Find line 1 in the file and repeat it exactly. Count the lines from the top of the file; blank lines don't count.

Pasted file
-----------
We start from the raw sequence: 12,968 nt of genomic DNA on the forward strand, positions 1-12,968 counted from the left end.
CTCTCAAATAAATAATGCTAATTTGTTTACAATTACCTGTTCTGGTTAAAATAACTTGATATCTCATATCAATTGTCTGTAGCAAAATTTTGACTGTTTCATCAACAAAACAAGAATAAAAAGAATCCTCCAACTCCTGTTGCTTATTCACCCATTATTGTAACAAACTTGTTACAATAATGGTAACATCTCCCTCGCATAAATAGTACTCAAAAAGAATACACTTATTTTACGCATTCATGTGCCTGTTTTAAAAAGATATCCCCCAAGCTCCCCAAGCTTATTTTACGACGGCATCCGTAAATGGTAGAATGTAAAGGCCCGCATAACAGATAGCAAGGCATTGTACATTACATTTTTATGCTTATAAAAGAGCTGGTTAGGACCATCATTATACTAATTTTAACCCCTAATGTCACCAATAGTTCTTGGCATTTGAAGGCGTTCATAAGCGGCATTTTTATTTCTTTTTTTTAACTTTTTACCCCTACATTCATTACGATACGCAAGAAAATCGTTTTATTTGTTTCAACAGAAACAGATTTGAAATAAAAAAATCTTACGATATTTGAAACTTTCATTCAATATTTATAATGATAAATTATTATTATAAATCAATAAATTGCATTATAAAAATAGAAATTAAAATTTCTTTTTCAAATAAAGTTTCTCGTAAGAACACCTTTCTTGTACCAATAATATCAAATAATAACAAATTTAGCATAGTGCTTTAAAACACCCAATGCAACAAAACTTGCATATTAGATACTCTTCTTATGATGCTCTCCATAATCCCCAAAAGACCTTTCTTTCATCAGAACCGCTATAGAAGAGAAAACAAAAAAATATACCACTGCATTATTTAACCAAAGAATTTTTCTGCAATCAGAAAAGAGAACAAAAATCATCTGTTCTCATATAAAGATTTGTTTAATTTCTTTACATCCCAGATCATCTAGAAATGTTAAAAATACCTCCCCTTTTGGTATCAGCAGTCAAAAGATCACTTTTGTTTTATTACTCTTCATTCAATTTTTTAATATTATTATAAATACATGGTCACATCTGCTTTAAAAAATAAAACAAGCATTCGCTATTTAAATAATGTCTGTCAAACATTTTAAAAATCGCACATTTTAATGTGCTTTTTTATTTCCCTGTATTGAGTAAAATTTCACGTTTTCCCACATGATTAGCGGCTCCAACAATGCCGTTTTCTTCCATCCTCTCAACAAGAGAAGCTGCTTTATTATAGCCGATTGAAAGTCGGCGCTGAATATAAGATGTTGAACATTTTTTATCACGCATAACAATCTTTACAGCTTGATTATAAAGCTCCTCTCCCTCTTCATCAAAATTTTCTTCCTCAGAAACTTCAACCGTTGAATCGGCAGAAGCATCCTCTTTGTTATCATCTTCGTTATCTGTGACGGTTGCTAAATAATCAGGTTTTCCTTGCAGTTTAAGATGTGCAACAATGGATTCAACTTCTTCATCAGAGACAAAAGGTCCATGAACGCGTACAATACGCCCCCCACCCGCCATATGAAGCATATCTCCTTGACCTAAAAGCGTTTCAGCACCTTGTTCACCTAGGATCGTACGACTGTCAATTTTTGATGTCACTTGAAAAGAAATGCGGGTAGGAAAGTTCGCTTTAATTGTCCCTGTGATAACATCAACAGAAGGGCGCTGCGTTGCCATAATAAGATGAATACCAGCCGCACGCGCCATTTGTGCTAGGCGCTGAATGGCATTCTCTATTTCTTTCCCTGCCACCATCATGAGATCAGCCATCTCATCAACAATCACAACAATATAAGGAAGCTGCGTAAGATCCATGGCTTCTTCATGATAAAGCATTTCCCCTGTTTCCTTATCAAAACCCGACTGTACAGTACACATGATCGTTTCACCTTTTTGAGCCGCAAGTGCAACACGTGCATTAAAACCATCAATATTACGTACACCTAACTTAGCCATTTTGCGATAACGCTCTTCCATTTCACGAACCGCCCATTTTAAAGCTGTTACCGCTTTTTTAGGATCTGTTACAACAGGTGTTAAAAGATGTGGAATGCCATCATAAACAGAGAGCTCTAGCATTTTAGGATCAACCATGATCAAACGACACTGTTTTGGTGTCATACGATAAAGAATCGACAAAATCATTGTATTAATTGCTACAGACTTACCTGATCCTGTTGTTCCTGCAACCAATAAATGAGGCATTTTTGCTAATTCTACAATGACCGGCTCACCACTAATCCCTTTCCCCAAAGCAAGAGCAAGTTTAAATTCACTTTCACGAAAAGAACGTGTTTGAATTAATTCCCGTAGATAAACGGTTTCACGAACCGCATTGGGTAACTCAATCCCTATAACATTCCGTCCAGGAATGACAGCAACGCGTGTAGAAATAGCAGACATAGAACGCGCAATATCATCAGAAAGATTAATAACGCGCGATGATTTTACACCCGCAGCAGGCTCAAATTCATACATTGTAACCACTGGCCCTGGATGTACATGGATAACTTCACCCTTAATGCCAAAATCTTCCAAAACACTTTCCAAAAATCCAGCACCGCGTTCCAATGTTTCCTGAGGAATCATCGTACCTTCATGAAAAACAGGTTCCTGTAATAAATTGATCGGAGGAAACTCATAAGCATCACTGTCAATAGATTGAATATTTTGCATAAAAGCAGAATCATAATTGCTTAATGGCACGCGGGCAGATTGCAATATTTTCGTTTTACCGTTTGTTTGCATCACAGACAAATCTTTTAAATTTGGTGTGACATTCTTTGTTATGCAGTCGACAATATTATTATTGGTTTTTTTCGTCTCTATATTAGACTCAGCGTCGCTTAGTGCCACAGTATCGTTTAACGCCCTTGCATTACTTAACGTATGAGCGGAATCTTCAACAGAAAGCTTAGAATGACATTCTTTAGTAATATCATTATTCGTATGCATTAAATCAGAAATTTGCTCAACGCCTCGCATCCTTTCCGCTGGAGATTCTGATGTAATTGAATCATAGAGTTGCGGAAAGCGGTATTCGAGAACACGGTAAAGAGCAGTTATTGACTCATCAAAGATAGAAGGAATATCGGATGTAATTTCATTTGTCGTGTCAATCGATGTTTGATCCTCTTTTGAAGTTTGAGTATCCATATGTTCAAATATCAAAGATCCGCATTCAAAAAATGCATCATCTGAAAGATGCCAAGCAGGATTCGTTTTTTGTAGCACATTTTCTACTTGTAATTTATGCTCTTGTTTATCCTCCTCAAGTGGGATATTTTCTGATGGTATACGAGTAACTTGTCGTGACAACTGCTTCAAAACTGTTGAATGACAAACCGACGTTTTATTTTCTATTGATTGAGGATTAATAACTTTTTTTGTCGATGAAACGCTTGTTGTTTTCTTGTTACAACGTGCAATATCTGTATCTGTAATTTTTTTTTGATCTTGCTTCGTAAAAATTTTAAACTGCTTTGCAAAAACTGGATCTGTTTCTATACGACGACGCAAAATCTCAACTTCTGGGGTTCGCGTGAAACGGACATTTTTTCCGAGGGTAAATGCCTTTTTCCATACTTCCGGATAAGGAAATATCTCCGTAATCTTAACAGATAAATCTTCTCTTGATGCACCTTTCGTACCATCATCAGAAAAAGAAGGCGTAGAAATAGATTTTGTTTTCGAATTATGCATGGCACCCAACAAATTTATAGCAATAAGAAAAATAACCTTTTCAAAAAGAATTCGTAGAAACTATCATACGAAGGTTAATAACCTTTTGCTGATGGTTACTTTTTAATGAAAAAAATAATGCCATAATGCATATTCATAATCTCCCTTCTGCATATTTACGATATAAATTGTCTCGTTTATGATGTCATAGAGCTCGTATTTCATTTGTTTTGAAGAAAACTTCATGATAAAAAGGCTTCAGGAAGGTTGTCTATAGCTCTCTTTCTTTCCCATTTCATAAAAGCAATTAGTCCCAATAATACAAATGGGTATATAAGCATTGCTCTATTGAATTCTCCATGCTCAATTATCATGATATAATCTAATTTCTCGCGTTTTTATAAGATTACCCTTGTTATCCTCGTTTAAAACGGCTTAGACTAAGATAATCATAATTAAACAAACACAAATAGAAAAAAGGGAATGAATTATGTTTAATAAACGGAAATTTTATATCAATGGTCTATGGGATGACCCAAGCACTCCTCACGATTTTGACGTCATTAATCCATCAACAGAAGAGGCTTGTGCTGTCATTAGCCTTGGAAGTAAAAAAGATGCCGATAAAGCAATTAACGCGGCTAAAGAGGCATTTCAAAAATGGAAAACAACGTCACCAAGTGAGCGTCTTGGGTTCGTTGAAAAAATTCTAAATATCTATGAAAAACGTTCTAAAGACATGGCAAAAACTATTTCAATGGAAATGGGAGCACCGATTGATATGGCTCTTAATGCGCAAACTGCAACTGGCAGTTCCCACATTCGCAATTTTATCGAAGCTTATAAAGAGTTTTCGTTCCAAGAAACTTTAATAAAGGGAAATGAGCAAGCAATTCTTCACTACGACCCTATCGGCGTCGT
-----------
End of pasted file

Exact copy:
We start from the raw sequence: 12,968 nt of genomic DNA on the forward strand, positions 1-12,968 counted from the left end.